Presidential candidate and presumptive Democratic nominee Joe Biden live-streamed a virtual town hall morning to discuss the disproportionate impact COVID-19 has had on African American Communities.
California Senator Kamala Harris headlined the event, opening the town hall stating “What this pandemic has done is it has put a microscope on what have been long-standing disparities based on race in America.”
The panel also featured Ohio Congresswoman Marcia Fudge, Bishop Vashti McKenzieand Dr. Oliver Brooks, President of the National Medical Association.
The conversation centered around how the pandemic revealed socioeconomic disparities between different races, hitting the African American community the hardest. Senator Harris stated during the live stream that 30% of deaths from COVID-19 have been black Americans, while black Americans only account for 13.4% of the US population.
According to the Center for Disease Control and Prevention (CDC), African Americans have a higher rate of diabetes, high blood pressure,and obesity. A Los Angeles Times analysis reported that Black and Latino Californians ages 18 to 64 are more likely to contract COVID-19, and patients are two and a half times likely to die.
Dr. Brooks attributed the disproportionate impact to three main factors: pre-existing conditions, social determinants of health and racism. He emphasized the need for more testing in order to address all of the issues before it gets worse.
In addition to health impacts, Senator Harris also expressed how school and business closures are negatively impacting different minority groups.
“Over 50% of people with a college education or higher can work from home,” she said. “Only 4% of those with less than a high school diploma can work from home.” She added that America has over three million students who don’t have access to the internet, and thus are excluded from accessing online learning.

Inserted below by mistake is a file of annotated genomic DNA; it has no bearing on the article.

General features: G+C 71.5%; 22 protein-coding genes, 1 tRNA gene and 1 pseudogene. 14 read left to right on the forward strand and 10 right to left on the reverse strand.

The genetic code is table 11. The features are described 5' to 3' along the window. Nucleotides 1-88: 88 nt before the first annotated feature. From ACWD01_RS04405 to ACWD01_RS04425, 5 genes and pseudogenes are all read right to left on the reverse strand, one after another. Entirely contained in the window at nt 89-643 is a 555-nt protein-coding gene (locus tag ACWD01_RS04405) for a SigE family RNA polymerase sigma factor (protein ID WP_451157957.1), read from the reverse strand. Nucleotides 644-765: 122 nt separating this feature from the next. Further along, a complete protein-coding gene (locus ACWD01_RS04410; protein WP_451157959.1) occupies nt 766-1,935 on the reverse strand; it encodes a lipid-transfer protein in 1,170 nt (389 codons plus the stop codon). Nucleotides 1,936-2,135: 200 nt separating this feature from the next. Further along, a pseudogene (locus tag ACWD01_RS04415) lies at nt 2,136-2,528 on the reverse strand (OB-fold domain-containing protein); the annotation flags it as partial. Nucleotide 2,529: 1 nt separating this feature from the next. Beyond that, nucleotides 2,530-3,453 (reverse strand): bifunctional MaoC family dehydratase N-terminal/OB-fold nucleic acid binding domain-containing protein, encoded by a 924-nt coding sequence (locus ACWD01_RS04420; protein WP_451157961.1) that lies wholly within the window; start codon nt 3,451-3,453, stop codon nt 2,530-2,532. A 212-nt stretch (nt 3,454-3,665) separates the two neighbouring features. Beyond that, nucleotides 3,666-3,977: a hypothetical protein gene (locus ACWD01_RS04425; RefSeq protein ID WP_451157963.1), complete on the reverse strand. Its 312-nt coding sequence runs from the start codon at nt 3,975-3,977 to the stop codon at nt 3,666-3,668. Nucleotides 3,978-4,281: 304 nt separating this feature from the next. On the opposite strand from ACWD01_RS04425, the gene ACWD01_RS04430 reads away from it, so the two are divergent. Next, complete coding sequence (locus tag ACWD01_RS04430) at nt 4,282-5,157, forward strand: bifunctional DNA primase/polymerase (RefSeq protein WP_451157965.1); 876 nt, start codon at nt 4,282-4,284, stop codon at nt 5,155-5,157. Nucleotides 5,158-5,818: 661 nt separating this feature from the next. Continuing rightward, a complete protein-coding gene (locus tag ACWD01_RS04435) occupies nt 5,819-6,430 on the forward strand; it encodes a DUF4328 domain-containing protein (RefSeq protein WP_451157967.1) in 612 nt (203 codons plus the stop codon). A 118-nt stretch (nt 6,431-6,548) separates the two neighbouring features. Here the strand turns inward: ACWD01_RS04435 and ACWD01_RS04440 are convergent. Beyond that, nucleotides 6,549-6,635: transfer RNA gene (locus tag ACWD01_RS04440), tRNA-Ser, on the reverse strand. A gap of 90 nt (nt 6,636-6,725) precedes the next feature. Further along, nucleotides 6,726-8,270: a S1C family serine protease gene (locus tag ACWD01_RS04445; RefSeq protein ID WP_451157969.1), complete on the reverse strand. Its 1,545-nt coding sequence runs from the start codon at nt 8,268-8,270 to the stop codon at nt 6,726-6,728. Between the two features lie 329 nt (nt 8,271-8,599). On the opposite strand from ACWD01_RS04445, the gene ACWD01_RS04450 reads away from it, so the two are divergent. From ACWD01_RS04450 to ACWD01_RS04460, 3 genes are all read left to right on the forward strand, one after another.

“Black people have always been aware of systemic and institutional racism, COVID-19 just proved to the rest of the country that it exists,” Congresswoman Fudge said. “If we don’t elect Biden, we will not recover in my lifetime.”
The town hall was also an opportunity for panelists to endorse and promote Biden’s campaign for President. The panelists emphasized the need for good leadership to combat the COVID-19 pandemic and future global crisis.
Congresswoman Fudge and Senator Harris both highlighted their beliefs that with a strong leader, the severity of the virus’ impact would not have reached this point, calling out President Trump’s minimization of and indifference towards COVID-19.
”We need to do everything in our power to elect Joe Biden as the next president of the United States,” Senator Harris said. “Failure of leadership from the current President of the U.S. has contributed to the pain [and] disparity from the pandemic. ”
Bishop Vashti McKenzie also agreed with Congresswoman Fudge and Senator Harris, adding that this pandemic has revealed both strong and weak leaders. Though churches across the country are closed, McKenzie and other religious leaders have learned to adapt during this unprecedented time to keep faith alive in their communities.
“We have to be very focused and very clear to keep our strong leaders in place and get a change of leadership who will make better decisions for our community,” McKenzie said.